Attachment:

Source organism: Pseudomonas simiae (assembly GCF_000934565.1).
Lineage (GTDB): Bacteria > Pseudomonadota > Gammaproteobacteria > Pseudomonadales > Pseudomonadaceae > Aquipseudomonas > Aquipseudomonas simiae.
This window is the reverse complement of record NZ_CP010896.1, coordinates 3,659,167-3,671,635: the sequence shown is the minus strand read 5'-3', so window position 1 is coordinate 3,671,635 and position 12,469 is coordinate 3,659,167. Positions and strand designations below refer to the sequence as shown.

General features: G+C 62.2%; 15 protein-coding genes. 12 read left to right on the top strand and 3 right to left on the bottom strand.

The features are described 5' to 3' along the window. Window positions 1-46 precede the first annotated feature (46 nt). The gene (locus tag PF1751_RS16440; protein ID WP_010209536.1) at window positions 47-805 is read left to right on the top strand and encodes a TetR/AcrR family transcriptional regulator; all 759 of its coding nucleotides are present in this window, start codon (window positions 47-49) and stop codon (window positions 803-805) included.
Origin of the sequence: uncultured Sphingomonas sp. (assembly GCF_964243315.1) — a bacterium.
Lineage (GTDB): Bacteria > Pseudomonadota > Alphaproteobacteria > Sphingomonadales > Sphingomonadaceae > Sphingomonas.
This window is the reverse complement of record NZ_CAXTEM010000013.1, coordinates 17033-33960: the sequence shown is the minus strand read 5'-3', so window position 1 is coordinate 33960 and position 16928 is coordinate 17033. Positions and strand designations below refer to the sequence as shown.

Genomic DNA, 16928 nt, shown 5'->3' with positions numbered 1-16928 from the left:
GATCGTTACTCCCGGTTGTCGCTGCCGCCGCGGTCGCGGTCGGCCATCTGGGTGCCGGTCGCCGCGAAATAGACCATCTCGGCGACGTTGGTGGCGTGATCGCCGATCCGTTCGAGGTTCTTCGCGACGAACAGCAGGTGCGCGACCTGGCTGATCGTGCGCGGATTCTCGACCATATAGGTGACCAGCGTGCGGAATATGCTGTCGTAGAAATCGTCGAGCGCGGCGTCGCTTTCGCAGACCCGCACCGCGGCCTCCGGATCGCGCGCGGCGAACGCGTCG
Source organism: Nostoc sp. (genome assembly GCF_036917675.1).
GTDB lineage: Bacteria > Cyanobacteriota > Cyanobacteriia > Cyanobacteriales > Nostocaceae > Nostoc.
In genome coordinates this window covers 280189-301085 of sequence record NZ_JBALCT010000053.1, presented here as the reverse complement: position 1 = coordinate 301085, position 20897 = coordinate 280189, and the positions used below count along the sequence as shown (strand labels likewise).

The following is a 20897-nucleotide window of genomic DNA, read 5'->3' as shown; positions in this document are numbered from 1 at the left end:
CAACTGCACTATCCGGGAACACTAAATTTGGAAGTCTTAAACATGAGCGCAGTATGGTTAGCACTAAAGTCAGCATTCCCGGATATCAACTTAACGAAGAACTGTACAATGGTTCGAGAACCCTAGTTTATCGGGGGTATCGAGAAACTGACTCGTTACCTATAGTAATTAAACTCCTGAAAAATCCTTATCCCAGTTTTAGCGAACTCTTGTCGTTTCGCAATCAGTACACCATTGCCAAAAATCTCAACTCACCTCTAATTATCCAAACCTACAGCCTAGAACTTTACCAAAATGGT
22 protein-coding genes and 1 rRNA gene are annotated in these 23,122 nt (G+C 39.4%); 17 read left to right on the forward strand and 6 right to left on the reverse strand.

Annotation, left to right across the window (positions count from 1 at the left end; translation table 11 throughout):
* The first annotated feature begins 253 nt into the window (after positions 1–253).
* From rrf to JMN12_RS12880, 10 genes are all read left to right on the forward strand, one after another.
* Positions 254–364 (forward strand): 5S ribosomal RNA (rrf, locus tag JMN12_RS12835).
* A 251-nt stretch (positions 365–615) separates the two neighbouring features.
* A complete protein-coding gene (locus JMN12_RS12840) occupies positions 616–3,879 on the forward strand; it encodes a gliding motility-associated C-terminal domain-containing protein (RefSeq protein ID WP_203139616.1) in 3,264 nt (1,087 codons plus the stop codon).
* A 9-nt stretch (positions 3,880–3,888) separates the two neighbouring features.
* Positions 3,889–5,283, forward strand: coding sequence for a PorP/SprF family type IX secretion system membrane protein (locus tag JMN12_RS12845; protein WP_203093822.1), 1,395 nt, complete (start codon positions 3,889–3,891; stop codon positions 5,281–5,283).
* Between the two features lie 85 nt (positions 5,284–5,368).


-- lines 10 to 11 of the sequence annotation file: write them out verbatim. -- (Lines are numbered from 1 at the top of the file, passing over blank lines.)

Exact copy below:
GATCGTTACTCCCGGTTGTCGCTGCCGCCGCGGTCGCGGTCGGCCATCTGGGTGCCGGTCGCCGCGAAATAGACCATCTCGGCGACGTTGGTGGCGTGATCGCCGATCCGTTCGAGGTTCTTCGCGACGAACAGCAGGTGCGCGACCTGGCTGATCGTGCGCGGATTCTCGACCATATAGGTGACCAGCGTGCGGAATATGCTGTCGTAGAAATCGTCGAGCGCGGCGTCGCTTTCGCAGACCCGCACCGCGGCCTCCGGATCGCGCGCGGCGAACGCGTCG
Source organism: Nostoc sp. (genome assembly GCF_036917675.1).